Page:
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Good Vision

Sarah Chana Radcliffe

Good or bad, nice or not? What you see is what you get

Wednesday, January 16, 2019

I

 

I

s the world a good or a bad place? Are the people in it praiseworthy or obnoxious?

Of course, nothing and no one is black or white. Nonetheless, on a given day the world can look bleak, filled with danger or gloom, while on another day, the same world feels rosy, filled with joy and blessing. Nothing’s really changed; we’re just gazing at different elements of it.

The same is true of our loved ones. Like the world, they are multifaceted and our eyes land on different aspects of their being, highlighting the positive or negative sides of their character.

Even our own minds hold this multiplicity. Sections of our brain are devoted to tranquility, harmony and joy, while others specialize in worry, terror and stress. Who are we really, and what is the nature of the world we live in and the people who populate it? It depends largely on where we rest our gaze.

 

Looking Within

Wife, describing herself: “I feel I’m a very loving person. I always look for the good in people. I have a lot of patience. I’d say I’m very positive.”

Husband, commenting on her description: “Maybe she’s like that with the kids and her family, but with me she’s angry a lot of the time, impatient, and critical. I’d say she’s very negative.”

The truth is that this woman has both sides to her personality. However, she tends to see only the positive and this makes her feel satisfied with herself. Her “good eye” toward her own character gives her high self-esteem. Her blindness to her faults helps her move about happily in her world, albeit in a form of denial that will stunt her growth.

The people who focus on their weak points, on the other hand, can be crippled by their blindness to their goodness. Feelings of inadequacy, unworthiness, and self-hatred can remove their joy of living and sabotage their success in every area of life. They, too, are stymied in their growth as their low self-esteem and harsh self-judgment impedes their ability to make healthy progress.

An honest and compassionate assessment of one’s good and not-so-good points is the best route for self-actualization and emotional balance. Yet leaning to one side or the other is common, and as we’ve seen, the direction of that lean has powerful ramifications. 

 

Looking Out

This concept is equally true when it comes to viewing the world around us, including the people in it.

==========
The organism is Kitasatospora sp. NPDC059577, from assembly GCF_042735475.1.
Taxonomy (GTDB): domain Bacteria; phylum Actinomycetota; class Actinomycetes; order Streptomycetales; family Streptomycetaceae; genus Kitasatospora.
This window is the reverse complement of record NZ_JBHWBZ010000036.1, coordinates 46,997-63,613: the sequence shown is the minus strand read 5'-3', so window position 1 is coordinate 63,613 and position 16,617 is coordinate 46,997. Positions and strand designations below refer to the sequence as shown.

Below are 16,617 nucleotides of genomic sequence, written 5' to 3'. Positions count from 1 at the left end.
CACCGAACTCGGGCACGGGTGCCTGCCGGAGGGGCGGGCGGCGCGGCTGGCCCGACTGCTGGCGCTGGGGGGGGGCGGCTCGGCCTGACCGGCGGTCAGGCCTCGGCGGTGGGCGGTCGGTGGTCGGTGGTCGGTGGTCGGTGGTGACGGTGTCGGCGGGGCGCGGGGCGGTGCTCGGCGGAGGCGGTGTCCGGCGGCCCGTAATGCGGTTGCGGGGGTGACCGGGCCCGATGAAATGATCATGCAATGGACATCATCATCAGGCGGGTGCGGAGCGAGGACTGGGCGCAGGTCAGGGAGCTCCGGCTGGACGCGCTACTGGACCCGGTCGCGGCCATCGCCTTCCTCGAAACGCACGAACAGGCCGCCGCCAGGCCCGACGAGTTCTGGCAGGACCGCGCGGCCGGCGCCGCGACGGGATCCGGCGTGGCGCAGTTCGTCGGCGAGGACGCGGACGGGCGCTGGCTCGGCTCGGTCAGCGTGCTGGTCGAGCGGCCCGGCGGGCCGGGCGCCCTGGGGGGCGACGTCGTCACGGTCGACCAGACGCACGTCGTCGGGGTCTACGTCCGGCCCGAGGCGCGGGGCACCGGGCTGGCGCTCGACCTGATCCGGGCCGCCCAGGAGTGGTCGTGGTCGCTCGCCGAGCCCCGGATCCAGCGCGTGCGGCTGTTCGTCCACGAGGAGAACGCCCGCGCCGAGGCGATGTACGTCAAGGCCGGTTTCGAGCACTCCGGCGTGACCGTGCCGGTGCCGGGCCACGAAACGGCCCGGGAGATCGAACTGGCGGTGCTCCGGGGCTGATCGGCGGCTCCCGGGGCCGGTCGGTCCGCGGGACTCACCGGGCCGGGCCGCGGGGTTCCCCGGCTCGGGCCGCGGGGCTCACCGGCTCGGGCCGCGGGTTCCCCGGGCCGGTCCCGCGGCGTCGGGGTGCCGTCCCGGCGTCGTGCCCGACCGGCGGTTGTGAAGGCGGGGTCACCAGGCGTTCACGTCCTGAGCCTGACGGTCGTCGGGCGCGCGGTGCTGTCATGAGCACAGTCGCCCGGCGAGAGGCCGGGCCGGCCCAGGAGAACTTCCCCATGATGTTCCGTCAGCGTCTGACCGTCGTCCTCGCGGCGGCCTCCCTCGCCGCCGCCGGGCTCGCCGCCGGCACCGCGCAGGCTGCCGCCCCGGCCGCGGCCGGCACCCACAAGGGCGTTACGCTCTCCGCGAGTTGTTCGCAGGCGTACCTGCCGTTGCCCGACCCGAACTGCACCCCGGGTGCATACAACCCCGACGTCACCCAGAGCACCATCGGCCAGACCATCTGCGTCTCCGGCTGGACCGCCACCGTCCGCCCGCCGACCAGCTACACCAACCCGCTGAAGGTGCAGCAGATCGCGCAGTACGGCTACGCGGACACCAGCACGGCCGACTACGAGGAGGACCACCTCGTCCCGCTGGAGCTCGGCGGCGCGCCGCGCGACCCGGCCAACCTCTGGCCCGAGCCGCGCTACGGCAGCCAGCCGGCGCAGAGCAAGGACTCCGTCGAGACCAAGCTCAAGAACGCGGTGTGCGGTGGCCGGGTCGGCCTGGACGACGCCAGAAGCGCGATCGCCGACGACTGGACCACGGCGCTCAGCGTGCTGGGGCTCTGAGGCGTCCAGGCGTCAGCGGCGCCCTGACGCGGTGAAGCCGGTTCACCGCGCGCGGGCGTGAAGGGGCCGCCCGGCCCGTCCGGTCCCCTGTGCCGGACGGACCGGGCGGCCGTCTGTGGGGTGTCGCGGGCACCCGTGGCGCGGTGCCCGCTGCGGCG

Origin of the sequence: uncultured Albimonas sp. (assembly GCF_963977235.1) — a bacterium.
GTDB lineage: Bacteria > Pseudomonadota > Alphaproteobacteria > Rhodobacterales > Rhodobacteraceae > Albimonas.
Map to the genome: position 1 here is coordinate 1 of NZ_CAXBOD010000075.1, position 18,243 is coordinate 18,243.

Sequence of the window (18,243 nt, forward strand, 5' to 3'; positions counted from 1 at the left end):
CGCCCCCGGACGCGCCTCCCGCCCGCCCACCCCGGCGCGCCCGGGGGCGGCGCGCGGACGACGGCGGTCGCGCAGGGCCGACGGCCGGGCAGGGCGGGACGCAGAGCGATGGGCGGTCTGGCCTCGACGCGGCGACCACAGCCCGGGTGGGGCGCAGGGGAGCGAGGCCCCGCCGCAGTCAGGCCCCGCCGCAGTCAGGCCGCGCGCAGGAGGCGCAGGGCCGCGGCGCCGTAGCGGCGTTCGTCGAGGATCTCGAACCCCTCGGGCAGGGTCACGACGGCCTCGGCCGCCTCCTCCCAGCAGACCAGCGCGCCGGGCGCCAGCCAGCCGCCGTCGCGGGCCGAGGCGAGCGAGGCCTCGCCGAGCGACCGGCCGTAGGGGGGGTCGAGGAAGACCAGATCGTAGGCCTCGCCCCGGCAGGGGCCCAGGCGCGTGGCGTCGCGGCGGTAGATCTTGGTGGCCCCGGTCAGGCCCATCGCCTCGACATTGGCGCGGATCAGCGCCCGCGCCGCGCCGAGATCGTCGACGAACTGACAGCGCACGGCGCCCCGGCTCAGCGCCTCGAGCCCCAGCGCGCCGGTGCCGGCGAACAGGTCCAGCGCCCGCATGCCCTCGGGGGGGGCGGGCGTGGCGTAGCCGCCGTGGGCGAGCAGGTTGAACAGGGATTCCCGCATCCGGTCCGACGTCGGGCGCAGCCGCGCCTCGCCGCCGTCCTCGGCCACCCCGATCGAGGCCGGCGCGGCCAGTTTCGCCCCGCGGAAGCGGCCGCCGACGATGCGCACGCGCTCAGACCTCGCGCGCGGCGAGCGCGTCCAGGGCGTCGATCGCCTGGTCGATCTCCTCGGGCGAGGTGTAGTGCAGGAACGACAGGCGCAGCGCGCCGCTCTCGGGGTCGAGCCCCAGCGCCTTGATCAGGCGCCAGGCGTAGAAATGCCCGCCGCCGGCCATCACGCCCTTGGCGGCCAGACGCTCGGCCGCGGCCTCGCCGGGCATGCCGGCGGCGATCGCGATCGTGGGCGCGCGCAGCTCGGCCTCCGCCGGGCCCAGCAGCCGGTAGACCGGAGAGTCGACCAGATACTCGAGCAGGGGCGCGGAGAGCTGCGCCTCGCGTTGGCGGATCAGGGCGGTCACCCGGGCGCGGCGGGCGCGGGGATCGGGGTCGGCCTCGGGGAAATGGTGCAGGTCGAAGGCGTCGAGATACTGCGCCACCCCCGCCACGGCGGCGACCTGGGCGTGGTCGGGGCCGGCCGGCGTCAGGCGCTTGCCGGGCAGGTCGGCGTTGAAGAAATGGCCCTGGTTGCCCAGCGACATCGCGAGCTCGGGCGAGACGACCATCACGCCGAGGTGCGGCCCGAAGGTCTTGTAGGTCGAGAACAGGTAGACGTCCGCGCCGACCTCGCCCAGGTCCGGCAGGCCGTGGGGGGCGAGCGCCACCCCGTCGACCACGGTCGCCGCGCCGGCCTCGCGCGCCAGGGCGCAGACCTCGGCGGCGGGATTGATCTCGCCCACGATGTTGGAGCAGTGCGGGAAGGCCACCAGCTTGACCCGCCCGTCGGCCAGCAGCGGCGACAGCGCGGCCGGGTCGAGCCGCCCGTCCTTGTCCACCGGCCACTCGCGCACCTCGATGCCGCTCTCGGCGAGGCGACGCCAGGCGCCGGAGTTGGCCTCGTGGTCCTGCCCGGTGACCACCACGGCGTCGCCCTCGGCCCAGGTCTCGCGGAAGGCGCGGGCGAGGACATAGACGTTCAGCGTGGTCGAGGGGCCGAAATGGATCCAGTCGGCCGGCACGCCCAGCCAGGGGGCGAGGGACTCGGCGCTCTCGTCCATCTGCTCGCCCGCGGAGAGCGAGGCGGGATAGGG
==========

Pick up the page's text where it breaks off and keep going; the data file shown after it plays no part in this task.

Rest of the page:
“My ex-husband is a terrible person. I can’t believe I married him.”

Once a person becomes an official enemy, we tend to close our vision to their good parts and concentrate almost entirely on the negative. It will seem that we’re just looking at reality, but that’s exactly the point: Reality changes depending on what we’re looking at. An ex-spouse often finds a new spouse who, in looking for good, now sees the positive within that very same “terrible person.”

“My eight-year-old had a rough year last year. He got into trouble all the time, both at home and at school. The teachers sent home notes every day about how he was disrupting the class, being rude, or being defiant. I’d see these notes and reprimand him, never really noticing that it wasn’t working very well. In fact, the more I reprimanded him, the worse his behavior became.”

Yes, focus on negativity brings more negativity. Conversely, teachers and parents who look for the good in a child will always find it — and through acknowledging it, they’ll find more good. The principle that Hashem leads a person in the way he or she wants to go is clearly seen in this idea; a person finds whatever he or she is looking for. How we look at people, the world around us or ourselves, determines what we’ll see.

While what we look for affects our own feelings of joy or stress, what we talk about affects those who live with us, especially our children. When we say good things about people, places, and things, our children learn to look for the good. When we complain about what’s wrong, we train our children to focus on the negative side of life. Fortunately, we can develop our good eye and help our kids do the same by consciously choosing to look for the good — knowing that this will improve our vision.

(Originally featured in Family First, Issue 626)

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